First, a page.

The Government's plan to switch its Human Papilloma Virus (HPV) vaccination from "Cervarix" to Gardasil" from Sep. 2012, has been welcomed by the British Dental Health Foundation. The leading oral health charity believes that the novel vaccine will deliver increased health benefits and prevent genital warts. In 2010, 75, 000 individuals were diagnosed with genital warts, according to the Health Protection Agency. Already, the vaccination program helps save the lives of approximately 400 individuals with cervical cancer each year. In recent years HPV has been increasingly associated to the increase in mouth cancer cases and neck, genital warts, anal and penile cancers. Last week after following advice from experts in the U.S., the British Dental Health Foundation called for the vaccination program to be extended to boys.
An important new study from the Laboratory for Developmental Genetics at USC has confirmed cytomegalovirus (CMV) as a cause of the most common salivary gland cancers. CMV joins a group of fewer than 10 identified oncoviruses - cancer-causing viruses - including HPV. The findings, published online in the journal Experimental and Molecular Pathology over the weekend, are the latest in a series of studies by USC researchers that together demonstrate CMV's role as an oncovirus, a virus that can either trigger cancer in healthy cells or exploit mutant cell weaknesses to enhance tumor formation. Lead author Michael Melnick, professor of developmental genetics in the Ostrow School of Dentistry of USC and Co-Director of the Laboratory for Developmental Genetics, said the conclusion that CMV is an oncovirus came after rigorous study of both human salivary gland tumors and salivary glands of postnatal mice.
Two new studies give further insights into the links between mouth hygiene, gum disease and cardiovascular events. Researchers in Taiwan find that dental patients who had their teeth cleaned and scaled professionally had reduced risks of heart attack and stroke, while researchers in Sweden find that the type of periodontal or gum disease may predict degree of risks for heart attack, stroke and heart failure. Both studies are presented this week at the American Heart Association's (AHA's) Scientific Sessions 2011, which are running from 12-16 November, in Orlando, Florida. Abstracts of their reports are available to view online in the AHA journal Circulation. In their nationwide, population-based study, Drs Emily (Zu-Yin) Chen and Hsin-Bang Leu from the Cardiology department at Taipei Veterans General Hospital, examined data on over 51, 000 adults who had received at least one full or partial tooth scaling from a dentist or dental hygienist, and a similar number of matched controls who had never had their teeth professionally cleaned.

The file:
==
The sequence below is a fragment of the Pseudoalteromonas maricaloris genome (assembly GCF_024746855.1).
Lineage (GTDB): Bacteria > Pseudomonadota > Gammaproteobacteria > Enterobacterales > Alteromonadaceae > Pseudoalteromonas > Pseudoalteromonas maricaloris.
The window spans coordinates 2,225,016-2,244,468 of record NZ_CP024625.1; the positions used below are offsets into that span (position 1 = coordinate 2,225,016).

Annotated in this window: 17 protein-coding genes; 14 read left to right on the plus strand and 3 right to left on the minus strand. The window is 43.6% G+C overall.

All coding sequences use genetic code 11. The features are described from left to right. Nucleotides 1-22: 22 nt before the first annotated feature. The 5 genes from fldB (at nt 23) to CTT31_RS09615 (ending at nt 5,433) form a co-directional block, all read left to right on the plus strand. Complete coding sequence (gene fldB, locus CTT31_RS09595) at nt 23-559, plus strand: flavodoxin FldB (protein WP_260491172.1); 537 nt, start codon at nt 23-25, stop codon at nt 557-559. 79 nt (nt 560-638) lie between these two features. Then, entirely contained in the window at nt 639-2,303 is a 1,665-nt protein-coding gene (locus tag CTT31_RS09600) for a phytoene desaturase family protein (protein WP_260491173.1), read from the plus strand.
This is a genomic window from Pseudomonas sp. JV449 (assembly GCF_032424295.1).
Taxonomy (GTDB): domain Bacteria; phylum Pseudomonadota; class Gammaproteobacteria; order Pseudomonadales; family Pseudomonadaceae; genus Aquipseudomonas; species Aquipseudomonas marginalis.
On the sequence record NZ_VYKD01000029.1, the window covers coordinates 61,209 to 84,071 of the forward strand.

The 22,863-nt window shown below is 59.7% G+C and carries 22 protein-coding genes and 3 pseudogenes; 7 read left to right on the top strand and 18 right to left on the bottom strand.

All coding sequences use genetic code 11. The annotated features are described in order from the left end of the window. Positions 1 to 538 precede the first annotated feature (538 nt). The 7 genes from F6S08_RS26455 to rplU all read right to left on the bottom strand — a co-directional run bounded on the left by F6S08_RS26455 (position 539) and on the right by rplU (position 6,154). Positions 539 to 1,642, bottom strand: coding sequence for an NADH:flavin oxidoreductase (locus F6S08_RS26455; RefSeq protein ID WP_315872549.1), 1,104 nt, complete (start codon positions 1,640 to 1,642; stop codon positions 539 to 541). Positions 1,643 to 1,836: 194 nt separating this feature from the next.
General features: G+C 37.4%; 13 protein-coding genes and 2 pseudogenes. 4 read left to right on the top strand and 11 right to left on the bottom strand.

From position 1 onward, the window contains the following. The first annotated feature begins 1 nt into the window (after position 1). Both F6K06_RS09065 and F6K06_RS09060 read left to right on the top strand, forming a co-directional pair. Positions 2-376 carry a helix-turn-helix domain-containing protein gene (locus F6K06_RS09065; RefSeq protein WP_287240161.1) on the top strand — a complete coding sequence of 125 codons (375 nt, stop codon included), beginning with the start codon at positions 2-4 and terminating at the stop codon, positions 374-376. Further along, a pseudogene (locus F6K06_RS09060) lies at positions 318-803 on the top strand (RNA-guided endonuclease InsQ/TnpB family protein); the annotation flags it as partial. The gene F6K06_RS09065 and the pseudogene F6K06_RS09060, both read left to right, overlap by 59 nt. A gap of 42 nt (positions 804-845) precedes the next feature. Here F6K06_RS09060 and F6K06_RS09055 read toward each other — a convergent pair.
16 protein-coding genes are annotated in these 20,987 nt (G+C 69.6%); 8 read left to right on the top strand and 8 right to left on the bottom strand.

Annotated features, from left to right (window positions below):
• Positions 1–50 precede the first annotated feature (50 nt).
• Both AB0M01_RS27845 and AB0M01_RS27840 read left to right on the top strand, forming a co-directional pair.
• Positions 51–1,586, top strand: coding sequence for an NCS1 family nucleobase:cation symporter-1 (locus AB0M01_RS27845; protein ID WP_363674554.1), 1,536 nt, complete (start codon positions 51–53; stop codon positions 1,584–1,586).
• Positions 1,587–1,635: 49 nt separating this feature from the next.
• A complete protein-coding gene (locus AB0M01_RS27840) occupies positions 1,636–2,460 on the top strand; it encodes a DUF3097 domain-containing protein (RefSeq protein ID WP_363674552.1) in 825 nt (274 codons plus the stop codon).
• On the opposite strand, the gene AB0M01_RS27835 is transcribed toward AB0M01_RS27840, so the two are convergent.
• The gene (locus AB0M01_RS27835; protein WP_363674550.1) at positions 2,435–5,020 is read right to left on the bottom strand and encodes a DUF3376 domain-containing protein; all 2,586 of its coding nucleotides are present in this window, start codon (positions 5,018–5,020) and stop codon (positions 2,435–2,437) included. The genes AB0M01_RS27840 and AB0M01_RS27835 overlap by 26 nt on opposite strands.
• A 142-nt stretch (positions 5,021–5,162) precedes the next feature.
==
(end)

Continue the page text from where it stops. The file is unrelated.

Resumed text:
Professional tooth scaling was associated with fewer heart attacks and strokes in a study (Abstract 17704) from Taiwan presented at the American Heart Association's Scientific Sessions 2011. Among more than 100, 000 people, those who had their teeth scraped and cleaned (tooth scaling) by a dentist or dental hygienist had a 24 percent lower risk of heart attack and 13 percent lower risk of stroke compared to those who had never had a dental cleaning. The participants were followed for an average of seven years. Scientists considered tooth scaling frequent if it occurred at least twice or more in two years; occasional tooth scaling was once or less in two years. The study included more than 51, 000 adults who had received at least one full or partial tooth scaling and a similar number of people matched with gender and health conditions who had no tooth scaling.
Case Western Reserve University School of Dental Medicine researchers found the human body is better at fighting gum disease when fat cells, which trigger inflammation, disappear. Findings come from a pilot study of 31 obese people with gum disease. Half of the group with an average body mass index (BMI) of 39 had gastric bypass surgery and had fat cells from the abdomen removed. That half fared better than a control group of obese people with a BMI of 35 who also were treated for gum disease but did not have the gastric bypass surgery or fat removed. What intrigued the researchers is that the majority of those who underwent surgery had a drop in their glucose levels after the procedure, a result that bodes well for overweight people predisposed to diabetes and insulin-related problems.